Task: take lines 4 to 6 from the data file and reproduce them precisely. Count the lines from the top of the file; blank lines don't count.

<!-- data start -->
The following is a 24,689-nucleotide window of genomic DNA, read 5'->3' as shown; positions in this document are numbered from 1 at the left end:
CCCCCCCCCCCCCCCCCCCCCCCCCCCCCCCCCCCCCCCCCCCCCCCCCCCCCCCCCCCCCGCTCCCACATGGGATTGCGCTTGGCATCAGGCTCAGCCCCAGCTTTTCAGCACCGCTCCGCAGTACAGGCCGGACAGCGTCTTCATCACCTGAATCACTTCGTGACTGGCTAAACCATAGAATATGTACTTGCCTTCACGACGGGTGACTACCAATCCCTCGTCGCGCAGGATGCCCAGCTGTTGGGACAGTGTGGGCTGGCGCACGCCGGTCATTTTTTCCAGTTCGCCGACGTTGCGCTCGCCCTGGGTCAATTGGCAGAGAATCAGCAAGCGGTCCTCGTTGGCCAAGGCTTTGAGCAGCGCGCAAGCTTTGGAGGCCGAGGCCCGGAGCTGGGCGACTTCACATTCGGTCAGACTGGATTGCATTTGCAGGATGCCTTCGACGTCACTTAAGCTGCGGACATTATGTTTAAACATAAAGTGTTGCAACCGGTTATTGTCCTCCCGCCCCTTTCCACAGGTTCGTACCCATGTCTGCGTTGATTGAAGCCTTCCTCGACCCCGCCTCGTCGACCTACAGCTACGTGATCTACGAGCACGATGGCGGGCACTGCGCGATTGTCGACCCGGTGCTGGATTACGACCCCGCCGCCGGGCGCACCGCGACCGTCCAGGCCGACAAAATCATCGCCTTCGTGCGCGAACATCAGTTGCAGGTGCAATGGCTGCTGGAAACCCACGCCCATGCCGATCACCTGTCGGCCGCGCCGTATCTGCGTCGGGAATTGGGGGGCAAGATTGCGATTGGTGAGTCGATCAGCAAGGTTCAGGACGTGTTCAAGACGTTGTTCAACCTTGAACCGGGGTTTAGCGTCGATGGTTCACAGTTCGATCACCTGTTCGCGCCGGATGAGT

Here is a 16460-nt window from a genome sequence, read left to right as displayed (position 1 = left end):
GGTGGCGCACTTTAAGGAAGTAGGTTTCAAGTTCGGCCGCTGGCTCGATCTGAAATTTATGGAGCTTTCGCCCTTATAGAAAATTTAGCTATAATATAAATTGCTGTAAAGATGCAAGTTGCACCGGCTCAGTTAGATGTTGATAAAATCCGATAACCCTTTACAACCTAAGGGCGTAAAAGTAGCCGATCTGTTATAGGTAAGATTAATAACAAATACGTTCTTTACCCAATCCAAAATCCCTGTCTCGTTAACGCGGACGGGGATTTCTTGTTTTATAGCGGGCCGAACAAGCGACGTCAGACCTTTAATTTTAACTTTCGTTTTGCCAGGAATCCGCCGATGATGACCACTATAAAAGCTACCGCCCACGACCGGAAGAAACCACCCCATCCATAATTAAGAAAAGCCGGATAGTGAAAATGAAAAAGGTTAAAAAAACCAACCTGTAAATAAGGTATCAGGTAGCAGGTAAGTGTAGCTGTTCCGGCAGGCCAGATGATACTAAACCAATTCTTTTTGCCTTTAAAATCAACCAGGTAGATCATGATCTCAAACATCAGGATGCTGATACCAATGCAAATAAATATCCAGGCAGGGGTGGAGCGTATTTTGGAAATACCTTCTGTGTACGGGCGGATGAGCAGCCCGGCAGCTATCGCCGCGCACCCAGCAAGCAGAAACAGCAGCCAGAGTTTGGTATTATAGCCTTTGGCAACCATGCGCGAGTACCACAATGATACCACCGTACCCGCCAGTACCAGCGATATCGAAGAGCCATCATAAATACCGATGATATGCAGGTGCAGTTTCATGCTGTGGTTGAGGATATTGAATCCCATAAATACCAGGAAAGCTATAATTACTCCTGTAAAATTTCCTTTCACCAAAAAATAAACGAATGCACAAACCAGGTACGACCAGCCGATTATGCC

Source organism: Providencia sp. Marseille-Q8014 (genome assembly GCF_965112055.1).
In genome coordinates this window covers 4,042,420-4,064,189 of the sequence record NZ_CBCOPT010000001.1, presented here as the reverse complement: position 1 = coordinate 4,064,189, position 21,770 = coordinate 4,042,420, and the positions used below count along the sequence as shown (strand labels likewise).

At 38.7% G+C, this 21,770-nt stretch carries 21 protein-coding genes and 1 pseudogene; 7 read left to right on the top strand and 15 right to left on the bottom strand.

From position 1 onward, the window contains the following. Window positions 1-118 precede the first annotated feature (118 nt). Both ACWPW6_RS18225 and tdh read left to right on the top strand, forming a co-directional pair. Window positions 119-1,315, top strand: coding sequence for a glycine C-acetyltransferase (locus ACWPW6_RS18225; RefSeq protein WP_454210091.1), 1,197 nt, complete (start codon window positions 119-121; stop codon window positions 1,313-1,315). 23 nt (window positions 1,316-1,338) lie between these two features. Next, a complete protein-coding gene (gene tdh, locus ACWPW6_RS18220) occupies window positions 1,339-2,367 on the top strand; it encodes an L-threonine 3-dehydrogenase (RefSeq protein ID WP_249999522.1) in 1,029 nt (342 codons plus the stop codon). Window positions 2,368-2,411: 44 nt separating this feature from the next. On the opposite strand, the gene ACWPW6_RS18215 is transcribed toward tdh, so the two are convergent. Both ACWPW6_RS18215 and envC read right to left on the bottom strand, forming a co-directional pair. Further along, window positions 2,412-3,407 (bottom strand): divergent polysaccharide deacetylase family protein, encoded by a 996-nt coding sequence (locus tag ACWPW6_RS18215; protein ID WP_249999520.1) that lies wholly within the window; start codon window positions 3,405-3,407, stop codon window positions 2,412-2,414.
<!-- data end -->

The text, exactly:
GGTGGCGCACTTTAAGGAAGTAGGTTTCAAGTTCGGCCGCTGGCTCGATCTGAAATTTATGGAGCTTTCGCCCTTATAGAAAATTTAGCTATAATATAAATTGCTGTAAAGATGCAAGTTGCACCGGCTCAGTTAGATGTTGATAAAATCCGATAACCCTTTACAACCTAAGGGCGTAAAAGTAGCCGATCTGTTATAGGTAAGATTAATAACAAATACGTTCTTTACCCAATCCAAAATCCCTGTCTCGTTAACGCGGACGGGGATTTCTTGTTTTATAGCGGGCCGAACAAGCGACGTCAGACCTTTAATTTTAACTTTCGTTTTGCCAGGAATCCGCCGATGATGACCACTATAAAAGCTACCGCCCACGACCGGAAGAAACCACCCCATCCATAATTAAGAAAAGCCGGATAGTGAAAATGAAAAAGGTTAAAAAAACCAACCTGTAAATAAGGTATCAGGTAGCAGGTAAGTGTAGCTGTTCCGGCAGGCCAGATGATACTAAACCAATTCTTTTTGCCTTTAAAATCAACCAGGTAGATCATGATCTCAAACATCAGGATGCTGATACCAATGCAAATAAATATCCAGGCAGGGGTGGAGCGTATTTTGGAAATACCTTCTGTGTACGGGCGGATGAGCAGCCCGGCAGCTATCGCCGCGCACCCAGCAAGCAGAAACAGCAGCCAGAGTTTGGTATTATAGCCTTTGGCAACCATGCGCGAGTACCACAATGATACCACCGTACCCGCCAGTACCAGCGATATCGAAGAGCCATCATAAATACCGATGATATGCAGGTGCAGTTTCATGCTGTGGTTGAGGATATTGAATCCCATAAATACCAGGAAAGCTATAATTACTCCTGTAAAATTTCCTTTCACCAAAAAATAAACGAATGCACAAACCAGGTACGACCAGCCGATTATGCC

Source organism: Providencia sp. Marseille-Q8014 (genome assembly GCF_965112055.1).
In genome coordinates this window covers 4,042,420-4,064,189 of the sequence record NZ_CBCOPT010000001.1, presented here as the reverse complement: position 1 = coordinate 4,064,189, position 21,770 = coordinate 4,042,420, and the positions used below count along the sequence as shown (strand labels likewise).